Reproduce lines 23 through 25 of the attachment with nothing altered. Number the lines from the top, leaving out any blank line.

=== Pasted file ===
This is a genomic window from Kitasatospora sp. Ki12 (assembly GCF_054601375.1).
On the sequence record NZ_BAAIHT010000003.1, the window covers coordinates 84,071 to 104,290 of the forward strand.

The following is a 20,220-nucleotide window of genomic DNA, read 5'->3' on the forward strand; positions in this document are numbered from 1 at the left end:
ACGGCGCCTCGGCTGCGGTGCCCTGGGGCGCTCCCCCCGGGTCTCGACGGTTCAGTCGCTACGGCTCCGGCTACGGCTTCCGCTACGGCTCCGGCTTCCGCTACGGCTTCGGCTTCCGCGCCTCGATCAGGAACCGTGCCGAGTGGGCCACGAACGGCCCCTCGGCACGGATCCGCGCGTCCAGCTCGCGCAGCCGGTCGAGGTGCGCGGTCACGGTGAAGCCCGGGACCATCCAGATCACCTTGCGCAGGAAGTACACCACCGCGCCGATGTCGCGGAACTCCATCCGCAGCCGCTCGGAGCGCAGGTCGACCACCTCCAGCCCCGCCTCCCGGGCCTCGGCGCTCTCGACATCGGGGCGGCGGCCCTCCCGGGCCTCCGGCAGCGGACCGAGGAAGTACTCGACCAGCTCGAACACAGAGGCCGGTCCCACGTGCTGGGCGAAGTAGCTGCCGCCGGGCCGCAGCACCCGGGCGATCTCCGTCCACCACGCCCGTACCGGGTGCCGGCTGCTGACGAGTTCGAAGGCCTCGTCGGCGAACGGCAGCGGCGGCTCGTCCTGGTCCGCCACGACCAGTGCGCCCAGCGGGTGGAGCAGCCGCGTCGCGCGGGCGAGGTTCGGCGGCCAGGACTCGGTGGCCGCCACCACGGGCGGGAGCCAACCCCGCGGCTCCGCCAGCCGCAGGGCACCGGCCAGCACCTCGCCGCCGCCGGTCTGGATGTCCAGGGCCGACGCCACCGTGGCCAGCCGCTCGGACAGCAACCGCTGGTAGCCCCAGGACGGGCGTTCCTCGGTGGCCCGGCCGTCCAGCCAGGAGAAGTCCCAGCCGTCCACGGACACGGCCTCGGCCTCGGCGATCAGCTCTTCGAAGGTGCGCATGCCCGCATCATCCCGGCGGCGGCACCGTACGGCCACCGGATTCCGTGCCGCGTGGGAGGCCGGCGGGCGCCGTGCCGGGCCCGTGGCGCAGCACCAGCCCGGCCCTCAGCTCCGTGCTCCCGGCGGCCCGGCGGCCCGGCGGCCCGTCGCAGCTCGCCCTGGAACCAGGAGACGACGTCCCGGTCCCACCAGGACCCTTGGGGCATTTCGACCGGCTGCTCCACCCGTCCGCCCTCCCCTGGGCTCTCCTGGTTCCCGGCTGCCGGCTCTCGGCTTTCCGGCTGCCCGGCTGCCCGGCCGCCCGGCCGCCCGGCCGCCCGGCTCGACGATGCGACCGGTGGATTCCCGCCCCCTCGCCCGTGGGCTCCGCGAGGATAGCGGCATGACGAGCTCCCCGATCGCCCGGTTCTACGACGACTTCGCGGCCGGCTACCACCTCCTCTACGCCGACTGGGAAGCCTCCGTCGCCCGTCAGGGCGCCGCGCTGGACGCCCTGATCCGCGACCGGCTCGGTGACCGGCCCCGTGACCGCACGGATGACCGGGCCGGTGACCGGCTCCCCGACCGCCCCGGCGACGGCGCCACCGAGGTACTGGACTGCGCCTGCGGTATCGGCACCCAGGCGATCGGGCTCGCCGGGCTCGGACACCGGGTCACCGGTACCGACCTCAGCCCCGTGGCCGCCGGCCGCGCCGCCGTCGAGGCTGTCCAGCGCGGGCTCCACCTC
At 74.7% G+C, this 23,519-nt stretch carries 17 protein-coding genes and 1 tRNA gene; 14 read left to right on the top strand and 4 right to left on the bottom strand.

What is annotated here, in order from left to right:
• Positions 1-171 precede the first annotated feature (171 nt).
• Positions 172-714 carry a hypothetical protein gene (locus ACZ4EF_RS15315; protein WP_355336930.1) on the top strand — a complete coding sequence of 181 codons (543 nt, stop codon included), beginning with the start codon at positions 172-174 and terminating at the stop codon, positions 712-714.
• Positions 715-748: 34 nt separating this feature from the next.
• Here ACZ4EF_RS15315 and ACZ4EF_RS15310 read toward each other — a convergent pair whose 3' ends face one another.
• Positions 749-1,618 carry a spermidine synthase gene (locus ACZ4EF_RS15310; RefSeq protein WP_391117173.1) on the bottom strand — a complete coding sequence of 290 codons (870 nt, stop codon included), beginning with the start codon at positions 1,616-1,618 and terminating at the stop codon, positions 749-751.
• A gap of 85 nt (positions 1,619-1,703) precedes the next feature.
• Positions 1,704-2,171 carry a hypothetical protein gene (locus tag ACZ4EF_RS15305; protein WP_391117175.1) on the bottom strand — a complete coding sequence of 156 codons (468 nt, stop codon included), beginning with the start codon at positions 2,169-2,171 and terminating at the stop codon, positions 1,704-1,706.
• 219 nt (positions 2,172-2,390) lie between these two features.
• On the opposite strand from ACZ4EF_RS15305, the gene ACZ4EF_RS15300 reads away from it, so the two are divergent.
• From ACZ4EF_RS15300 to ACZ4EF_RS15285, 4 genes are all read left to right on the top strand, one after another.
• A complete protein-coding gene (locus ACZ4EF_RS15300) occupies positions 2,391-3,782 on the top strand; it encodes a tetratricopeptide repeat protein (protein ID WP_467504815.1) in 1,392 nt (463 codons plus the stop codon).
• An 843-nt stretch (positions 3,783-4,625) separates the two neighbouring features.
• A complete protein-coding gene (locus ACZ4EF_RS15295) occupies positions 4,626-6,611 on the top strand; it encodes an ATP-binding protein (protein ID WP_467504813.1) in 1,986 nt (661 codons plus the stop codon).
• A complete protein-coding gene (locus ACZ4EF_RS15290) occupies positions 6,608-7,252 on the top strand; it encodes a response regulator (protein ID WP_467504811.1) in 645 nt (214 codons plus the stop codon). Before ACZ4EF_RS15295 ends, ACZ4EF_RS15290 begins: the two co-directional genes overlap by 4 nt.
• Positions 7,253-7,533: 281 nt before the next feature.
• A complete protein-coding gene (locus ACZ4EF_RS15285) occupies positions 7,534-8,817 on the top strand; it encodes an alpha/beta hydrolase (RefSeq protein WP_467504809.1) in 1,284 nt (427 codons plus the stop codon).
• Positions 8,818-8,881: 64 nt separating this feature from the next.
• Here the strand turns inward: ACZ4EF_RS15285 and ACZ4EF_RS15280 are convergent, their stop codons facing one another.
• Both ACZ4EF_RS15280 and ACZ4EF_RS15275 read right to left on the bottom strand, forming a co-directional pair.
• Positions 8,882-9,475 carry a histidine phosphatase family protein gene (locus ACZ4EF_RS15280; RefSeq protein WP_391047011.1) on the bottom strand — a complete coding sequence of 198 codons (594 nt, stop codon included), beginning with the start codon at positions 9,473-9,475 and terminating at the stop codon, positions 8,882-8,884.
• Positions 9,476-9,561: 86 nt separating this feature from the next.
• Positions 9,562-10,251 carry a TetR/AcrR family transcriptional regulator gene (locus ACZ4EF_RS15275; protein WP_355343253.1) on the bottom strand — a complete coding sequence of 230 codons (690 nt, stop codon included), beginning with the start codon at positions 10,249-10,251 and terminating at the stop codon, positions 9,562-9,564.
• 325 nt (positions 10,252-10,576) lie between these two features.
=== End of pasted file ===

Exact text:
• Positions 8,818-8,881: 64 nt separating this feature from the next.
• Here the strand turns inward: ACZ4EF_RS15285 and ACZ4EF_RS15280 are convergent, their stop codons facing one another.
• Both ACZ4EF_RS15280 and ACZ4EF_RS15275 read right to left on the bottom strand, forming a co-directional pair.